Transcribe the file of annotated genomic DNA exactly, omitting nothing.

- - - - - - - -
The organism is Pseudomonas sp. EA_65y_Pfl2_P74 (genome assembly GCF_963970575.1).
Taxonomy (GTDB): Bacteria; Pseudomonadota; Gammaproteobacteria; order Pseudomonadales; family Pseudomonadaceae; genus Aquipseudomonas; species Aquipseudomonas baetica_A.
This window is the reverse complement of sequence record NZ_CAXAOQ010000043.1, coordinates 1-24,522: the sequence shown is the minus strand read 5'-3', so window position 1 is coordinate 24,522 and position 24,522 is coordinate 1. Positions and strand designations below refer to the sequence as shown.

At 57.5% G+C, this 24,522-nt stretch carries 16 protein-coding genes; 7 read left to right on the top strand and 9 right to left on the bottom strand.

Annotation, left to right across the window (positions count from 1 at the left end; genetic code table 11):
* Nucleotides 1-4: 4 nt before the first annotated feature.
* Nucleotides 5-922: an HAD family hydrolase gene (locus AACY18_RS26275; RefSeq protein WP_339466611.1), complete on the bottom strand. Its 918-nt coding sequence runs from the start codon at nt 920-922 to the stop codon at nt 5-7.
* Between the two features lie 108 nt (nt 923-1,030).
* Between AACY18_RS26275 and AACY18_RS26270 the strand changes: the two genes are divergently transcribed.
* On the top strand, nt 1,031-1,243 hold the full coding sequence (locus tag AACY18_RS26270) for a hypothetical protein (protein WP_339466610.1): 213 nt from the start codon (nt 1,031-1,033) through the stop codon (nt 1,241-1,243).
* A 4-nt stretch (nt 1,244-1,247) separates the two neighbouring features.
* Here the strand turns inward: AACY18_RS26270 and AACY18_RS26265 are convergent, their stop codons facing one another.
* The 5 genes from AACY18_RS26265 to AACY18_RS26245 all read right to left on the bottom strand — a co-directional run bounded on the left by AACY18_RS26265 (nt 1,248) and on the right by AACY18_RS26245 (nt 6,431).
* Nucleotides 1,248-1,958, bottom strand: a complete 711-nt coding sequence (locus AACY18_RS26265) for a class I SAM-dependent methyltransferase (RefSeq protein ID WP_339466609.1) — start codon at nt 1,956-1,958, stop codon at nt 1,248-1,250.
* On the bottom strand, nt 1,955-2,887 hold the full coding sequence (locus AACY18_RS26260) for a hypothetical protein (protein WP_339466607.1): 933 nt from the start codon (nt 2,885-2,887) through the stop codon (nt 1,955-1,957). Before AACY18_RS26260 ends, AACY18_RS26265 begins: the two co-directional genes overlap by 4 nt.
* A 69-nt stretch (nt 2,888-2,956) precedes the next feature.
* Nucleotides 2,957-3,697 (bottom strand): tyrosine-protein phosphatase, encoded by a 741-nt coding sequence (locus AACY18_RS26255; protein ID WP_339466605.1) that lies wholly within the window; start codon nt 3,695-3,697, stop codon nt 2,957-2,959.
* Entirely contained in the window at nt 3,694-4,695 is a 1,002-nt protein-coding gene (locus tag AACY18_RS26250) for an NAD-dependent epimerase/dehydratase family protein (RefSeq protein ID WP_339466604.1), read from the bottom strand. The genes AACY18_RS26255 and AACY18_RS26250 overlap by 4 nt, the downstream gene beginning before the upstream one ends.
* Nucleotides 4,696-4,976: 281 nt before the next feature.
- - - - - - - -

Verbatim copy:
The organism is Pseudomonas sp. EA_65y_Pfl2_P74 (genome assembly GCF_963970575.1).
Taxonomy (GTDB): Bacteria; Pseudomonadota; Gammaproteobacteria; order Pseudomonadales; family Pseudomonadaceae; genus Aquipseudomonas; species Aquipseudomonas baetica_A.
This window is the reverse complement of sequence record NZ_CAXAOQ010000043.1, coordinates 1-24,522: the sequence shown is the minus strand read 5'-3', so window position 1 is coordinate 24,522 and position 24,522 is coordinate 1. Positions and strand designations below refer to the sequence as shown.

At 57.5% G+C, this 24,522-nt stretch carries 16 protein-coding genes; 7 read left to right on the top strand and 9 right to left on the bottom strand.

Annotation, left to right across the window (positions count from 1 at the left end; genetic code table 11):
* Nucleotides 1-4: 4 nt before the first annotated feature.
* Nucleotides 5-922: an HAD family hydrolase gene (locus AACY18_RS26275; RefSeq protein WP_339466611.1), complete on the bottom strand. Its 918-nt coding sequence runs from the start codon at nt 920-922 to the stop codon at nt 5-7.
* Between the two features lie 108 nt (nt 923-1,030).
* Between AACY18_RS26275 and AACY18_RS26270 the strand changes: the two genes are divergently transcribed.
* On the top strand, nt 1,031-1,243 hold the full coding sequence (locus tag AACY18_RS26270) for a hypothetical protein (protein WP_339466610.1): 213 nt from the start codon (nt 1,031-1,033) through the stop codon (nt 1,241-1,243).
* A 4-nt stretch (nt 1,244-1,247) separates the two neighbouring features.
* Here the strand turns inward: AACY18_RS26270 and AACY18_RS26265 are convergent, their stop codons facing one another.
* The 5 genes from AACY18_RS26265 to AACY18_RS26245 all read right to left on the bottom strand — a co-directional run bounded on the left by AACY18_RS26265 (nt 1,248) and on the right by AACY18_RS26245 (nt 6,431).
* Nucleotides 1,248-1,958, bottom strand: a complete 711-nt coding sequence (locus AACY18_RS26265) for a class I SAM-dependent methyltransferase (RefSeq protein ID WP_339466609.1) — start codon at nt 1,956-1,958, stop codon at nt 1,248-1,250.
* On the bottom strand, nt 1,955-2,887 hold the full coding sequence (locus AACY18_RS26260) for a hypothetical protein (protein WP_339466607.1): 933 nt from the start codon (nt 2,885-2,887) through the stop codon (nt 1,955-1,957). Before AACY18_RS26260 ends, AACY18_RS26265 begins: the two co-directional genes overlap by 4 nt.
* A 69-nt stretch (nt 2,888-2,956) precedes the next feature.
* Nucleotides 2,957-3,697 (bottom strand): tyrosine-protein phosphatase, encoded by a 741-nt coding sequence (locus AACY18_RS26255; protein ID WP_339466605.1) that lies wholly within the window; start codon nt 3,695-3,697, stop codon nt 2,957-2,959.
* Entirely contained in the window at nt 3,694-4,695 is a 1,002-nt protein-coding gene (locus tag AACY18_RS26250) for an NAD-dependent epimerase/dehydratase family protein (RefSeq protein ID WP_339466604.1), read from the bottom strand. The genes AACY18_RS26255 and AACY18_RS26250 overlap by 4 nt, the downstream gene beginning before the upstream one ends.
* Nucleotides 4,696-4,976: 281 nt before the next feature.